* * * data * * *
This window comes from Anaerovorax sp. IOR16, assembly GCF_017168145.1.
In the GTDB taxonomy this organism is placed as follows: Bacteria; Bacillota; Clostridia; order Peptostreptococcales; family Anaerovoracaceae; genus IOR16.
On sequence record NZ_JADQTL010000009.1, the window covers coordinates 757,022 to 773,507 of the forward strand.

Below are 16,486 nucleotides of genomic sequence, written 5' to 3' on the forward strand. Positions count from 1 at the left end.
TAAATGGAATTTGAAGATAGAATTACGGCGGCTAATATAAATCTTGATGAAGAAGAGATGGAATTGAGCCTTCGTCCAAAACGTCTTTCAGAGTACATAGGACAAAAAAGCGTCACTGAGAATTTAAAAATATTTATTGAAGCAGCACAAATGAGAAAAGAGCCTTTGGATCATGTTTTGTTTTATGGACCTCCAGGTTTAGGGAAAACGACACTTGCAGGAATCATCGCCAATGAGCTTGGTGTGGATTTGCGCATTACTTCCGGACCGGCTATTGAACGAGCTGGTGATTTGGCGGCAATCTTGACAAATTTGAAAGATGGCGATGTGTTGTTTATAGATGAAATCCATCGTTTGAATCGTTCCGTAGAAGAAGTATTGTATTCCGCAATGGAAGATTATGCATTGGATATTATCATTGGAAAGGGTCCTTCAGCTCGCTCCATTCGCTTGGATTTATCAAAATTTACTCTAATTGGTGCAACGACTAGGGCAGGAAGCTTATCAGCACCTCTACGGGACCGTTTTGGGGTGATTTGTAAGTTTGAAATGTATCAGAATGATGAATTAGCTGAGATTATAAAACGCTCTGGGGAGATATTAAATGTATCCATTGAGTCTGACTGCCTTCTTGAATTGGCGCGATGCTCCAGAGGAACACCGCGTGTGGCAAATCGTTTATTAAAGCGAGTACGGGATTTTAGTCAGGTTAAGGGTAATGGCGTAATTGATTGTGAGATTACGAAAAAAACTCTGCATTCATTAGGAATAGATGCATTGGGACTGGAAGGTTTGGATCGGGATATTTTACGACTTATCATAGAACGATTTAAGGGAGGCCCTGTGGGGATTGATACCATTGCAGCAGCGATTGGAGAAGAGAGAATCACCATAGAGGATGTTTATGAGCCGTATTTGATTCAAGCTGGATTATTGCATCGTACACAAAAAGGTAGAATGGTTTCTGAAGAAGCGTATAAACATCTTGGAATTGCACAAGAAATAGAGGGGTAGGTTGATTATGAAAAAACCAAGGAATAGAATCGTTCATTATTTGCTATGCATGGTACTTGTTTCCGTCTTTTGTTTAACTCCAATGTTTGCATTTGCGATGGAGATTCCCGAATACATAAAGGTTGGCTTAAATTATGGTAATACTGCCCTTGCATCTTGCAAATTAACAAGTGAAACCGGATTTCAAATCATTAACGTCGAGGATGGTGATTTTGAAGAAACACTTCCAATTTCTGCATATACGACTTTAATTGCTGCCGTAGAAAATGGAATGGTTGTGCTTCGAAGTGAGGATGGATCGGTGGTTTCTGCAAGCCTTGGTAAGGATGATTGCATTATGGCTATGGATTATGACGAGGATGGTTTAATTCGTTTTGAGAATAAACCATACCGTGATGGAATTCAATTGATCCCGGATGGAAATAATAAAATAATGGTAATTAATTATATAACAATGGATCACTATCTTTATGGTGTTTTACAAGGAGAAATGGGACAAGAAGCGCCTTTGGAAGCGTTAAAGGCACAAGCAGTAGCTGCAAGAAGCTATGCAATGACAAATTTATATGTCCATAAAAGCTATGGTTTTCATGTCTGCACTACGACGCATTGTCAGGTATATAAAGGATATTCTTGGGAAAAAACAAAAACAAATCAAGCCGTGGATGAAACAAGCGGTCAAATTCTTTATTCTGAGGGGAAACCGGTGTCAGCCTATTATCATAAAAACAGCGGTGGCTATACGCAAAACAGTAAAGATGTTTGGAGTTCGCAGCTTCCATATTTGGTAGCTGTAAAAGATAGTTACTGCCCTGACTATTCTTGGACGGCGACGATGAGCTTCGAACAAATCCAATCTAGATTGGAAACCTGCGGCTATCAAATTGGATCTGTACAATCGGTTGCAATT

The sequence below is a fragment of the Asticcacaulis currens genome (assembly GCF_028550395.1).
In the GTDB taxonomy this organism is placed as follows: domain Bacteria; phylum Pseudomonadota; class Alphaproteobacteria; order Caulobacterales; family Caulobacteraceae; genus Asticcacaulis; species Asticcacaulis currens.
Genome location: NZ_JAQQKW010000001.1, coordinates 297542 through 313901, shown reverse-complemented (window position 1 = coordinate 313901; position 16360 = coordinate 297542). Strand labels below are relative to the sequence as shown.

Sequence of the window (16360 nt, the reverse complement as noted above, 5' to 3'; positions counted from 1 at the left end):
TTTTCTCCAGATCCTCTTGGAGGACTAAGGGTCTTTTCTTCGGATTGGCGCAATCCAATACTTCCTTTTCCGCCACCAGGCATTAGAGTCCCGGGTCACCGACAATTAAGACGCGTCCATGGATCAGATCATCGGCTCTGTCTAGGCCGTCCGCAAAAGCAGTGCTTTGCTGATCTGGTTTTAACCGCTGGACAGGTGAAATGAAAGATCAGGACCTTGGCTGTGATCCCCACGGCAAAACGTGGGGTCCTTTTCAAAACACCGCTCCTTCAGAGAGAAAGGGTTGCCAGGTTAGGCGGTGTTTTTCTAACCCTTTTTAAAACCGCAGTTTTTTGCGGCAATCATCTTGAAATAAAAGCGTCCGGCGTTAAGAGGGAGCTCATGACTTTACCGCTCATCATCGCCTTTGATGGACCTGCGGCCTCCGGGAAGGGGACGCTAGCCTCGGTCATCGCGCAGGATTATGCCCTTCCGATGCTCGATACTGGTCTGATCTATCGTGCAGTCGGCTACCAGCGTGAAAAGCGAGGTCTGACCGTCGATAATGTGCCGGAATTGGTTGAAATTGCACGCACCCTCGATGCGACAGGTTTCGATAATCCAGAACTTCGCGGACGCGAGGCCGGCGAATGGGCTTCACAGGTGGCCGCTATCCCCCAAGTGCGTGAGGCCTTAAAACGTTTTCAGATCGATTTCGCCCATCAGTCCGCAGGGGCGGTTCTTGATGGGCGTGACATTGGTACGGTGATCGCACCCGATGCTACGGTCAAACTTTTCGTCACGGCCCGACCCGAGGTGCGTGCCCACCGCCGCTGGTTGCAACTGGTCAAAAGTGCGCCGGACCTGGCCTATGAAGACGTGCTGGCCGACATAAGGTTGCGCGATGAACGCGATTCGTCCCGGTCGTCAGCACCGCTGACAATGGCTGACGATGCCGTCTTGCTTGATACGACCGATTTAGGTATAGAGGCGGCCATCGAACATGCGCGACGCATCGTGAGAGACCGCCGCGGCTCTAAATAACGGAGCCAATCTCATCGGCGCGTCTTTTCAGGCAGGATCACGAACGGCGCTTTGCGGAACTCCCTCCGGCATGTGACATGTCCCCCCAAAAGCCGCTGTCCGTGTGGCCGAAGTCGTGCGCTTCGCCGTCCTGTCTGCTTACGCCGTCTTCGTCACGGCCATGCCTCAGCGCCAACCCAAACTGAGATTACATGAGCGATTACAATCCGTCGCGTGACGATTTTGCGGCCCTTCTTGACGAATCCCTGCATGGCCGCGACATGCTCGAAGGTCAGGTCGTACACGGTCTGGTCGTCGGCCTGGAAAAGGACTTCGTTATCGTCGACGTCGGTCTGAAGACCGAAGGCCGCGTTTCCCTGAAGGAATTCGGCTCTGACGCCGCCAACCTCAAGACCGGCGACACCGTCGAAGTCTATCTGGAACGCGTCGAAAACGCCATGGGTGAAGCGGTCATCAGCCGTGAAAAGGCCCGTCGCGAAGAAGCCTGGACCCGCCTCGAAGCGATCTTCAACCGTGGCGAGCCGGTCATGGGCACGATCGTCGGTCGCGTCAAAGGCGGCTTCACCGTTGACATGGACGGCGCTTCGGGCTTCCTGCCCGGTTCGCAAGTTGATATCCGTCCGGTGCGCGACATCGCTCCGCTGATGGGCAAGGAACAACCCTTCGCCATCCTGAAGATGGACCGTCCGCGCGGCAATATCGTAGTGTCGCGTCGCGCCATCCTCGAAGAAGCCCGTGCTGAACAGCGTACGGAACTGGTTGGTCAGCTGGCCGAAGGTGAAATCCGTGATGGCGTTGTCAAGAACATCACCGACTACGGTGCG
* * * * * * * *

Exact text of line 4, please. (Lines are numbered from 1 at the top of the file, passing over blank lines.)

Below are 16,486 nucleotides of genomic sequence, written 5' to 3' on the forward strand. Positions count from 1 at the left end.